A quarter-million people were evacuated in southern China and Vietnam before a major typhoon roared ashore late Monday bringing fierce winds and rain and forcing the cancellation of hundreds of flights and trains.
The China Meteorological Administration said typhoon Talim, the fourth typhoon of the year, made landfall on the coast of Guangdong province at around 10:20 p.m. (1420 GMT) local time, bearing maximum winds of 136.8 kilometers (85 miles) per hour.
Storm surges and lashing rains also hammered the southern coastline from Guangdong to Hainan provinces on Monday night, it said.
The forecaster had issued an orange alert, the second-highest warning in a four-tier, color-coded system.
Nearly 230,000 people in Guangdong were evacuated to safety before the storm’s landfall, including more than 8,000 fish farm workers who were brought ashore, according to state news agency Xinhua. Local authorities also ordered the closure of dozens of coastal tourist destinations, it added.
The meteorological administration said the storm was moving to the northwest at a speed of about 20 kilometers per hour and could rake across the Guangxi region early Tuesday. Talim could lose speed by Tuesday morning and “weaken and dissipate over northern Vietnam” on Wednesday, it said.
Authorities in Vietnam said they were preparing to evacuate about 30,000 people from the areas forecast to be hardest hit in Quang Ninh and Hai Phong provinces from Monday afternoon.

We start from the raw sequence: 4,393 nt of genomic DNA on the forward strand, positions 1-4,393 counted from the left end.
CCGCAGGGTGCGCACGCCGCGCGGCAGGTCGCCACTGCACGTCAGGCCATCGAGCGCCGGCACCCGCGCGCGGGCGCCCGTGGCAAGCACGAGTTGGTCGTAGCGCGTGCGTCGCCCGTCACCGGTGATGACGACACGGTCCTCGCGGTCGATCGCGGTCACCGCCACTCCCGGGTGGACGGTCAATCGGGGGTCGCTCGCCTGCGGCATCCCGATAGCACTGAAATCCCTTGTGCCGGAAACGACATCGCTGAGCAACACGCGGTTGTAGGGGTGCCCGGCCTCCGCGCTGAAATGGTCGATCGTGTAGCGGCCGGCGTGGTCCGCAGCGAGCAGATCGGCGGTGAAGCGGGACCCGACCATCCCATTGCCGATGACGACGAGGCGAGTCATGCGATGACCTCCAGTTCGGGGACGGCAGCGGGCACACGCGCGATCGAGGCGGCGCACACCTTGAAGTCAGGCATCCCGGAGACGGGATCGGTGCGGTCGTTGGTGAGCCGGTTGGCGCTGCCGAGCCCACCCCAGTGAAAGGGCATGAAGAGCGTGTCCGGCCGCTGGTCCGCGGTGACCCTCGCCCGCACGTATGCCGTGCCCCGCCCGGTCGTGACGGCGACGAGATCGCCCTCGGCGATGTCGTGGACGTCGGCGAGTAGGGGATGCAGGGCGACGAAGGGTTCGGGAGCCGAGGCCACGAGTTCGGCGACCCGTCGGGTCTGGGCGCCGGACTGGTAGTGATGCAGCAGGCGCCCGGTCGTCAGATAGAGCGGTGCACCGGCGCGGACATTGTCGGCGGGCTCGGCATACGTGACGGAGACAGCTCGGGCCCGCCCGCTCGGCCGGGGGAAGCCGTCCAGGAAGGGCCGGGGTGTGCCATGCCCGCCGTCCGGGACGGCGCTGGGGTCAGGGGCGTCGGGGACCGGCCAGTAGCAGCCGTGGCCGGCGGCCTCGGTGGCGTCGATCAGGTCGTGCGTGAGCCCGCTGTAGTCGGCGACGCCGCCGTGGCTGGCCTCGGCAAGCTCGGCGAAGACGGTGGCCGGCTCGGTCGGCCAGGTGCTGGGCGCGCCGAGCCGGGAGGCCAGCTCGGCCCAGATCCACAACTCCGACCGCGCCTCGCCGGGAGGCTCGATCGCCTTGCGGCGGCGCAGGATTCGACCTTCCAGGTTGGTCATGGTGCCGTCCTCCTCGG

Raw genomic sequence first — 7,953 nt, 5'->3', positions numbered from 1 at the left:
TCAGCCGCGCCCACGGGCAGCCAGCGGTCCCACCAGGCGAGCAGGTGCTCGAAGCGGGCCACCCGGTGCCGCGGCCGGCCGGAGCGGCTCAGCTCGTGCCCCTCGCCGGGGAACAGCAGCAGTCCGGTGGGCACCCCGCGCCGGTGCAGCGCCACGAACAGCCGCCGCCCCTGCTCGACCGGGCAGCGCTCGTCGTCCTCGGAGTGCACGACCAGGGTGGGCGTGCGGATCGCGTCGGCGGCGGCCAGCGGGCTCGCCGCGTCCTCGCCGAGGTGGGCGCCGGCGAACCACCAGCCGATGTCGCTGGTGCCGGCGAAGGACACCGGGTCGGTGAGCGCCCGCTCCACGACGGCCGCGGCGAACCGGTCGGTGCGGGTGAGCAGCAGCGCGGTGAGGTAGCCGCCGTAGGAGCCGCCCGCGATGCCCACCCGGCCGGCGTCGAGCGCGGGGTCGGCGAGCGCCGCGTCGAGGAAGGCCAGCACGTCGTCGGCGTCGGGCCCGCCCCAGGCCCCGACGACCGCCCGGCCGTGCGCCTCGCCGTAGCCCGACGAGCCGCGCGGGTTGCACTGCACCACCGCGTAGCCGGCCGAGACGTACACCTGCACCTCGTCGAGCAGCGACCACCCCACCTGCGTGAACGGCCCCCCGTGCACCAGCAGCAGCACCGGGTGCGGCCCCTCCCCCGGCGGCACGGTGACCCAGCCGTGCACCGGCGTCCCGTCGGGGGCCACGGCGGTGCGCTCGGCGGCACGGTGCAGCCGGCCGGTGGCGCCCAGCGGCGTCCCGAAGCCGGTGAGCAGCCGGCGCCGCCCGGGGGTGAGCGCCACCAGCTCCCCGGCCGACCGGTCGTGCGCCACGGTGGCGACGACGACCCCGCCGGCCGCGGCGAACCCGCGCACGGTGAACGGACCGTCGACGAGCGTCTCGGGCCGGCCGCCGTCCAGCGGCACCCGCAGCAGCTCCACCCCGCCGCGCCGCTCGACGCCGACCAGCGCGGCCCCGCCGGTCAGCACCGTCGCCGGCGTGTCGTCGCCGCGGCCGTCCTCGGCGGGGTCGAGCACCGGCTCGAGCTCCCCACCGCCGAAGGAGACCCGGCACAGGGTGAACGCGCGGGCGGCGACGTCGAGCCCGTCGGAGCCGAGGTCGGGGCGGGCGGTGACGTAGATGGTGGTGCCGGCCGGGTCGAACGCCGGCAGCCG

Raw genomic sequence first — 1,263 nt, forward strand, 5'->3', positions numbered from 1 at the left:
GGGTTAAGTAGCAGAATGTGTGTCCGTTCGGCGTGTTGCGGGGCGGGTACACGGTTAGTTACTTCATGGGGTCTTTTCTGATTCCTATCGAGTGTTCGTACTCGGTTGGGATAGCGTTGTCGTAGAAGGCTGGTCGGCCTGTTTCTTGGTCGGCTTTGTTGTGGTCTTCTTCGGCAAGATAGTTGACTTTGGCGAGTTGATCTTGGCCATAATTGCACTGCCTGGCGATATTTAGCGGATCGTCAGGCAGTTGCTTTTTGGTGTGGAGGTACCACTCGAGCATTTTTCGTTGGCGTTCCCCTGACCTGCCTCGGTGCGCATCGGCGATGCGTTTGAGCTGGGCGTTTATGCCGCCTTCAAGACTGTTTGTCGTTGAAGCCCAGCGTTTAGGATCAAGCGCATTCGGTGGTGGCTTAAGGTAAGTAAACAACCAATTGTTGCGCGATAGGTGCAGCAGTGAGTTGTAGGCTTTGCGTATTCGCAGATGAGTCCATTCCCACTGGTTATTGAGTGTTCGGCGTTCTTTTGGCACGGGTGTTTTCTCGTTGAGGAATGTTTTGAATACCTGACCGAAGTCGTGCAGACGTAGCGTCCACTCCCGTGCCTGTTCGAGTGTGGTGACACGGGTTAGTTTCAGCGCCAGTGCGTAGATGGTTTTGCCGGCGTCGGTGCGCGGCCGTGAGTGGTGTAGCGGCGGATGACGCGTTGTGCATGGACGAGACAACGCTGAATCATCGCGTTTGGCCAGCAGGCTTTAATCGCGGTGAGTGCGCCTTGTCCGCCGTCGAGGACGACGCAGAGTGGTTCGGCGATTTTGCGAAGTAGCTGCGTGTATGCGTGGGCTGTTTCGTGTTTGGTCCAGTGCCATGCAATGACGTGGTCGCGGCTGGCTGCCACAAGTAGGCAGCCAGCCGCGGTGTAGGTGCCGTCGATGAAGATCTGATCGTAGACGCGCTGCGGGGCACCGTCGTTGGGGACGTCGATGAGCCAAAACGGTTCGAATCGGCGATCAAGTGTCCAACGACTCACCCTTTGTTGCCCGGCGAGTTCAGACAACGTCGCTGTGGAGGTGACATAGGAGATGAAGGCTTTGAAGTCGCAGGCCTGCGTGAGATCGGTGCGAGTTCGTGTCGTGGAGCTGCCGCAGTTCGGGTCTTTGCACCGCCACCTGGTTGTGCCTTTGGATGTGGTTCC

Talim “might be one of the biggest to hit the Gulf of Tonkin in recent years,” Vietnam’s top disaster response committee said in an online statement.
Tourists have been advised to leave outlying islands and airlines have rescheduled services to avoid the storm.
Prime Minister Pham Minh Chinh directed disaster response teams to prepare for “immediate rescue and relief works” late Sunday, warning of possible floods.
At least 1,000 people were evacuated in Yunfu city in Guangdong province, the state-backed Southern Daily reported.
Trading on Hong Kong’s $5.2 trillion stock market was canceled Monday as the Asian financial hub came to a standstill.
The Hong Kong Observatory has warned of possible flooding in low-lying areas due to a storm surge and ferries and most bus services in the city were suspended.
More than 1,000 travelers were affected by flight cancellations and delays, the Hong Kong Airport Authority said.
Hundreds of trains in Guangdong and Hainan, including high-speed trains between Guangzhou and Shenzhen, the metropolis adjacent to Hong Kong, were suspended Monday as the typhoon bore down on the region, the state-run China Daily reported, citing local service operators.
Hainan island authorities asked ships in nearby waters to return to port after the local marine forecasting station warned of waves of up to six meters (20 feet), Xinhua reported.
Ferry services between Hainan and Guangdong were suspended early Sunday.
Meilan International Airport and Qionghai Boao Airport, both on Hainan island, have cancelled all flights, state media reported.
FlightAware, the international flight-tracking website, put that figure at more than 160 cancellations of flights into and out of the island Monday.
Zhuhai Jinwan Airport in Guangdong near Macau canceled more than 80 flights, local media said.
Scientists have warned that typhoons are becoming more powerful as the world gets warmer with climate change.
Source : VOA News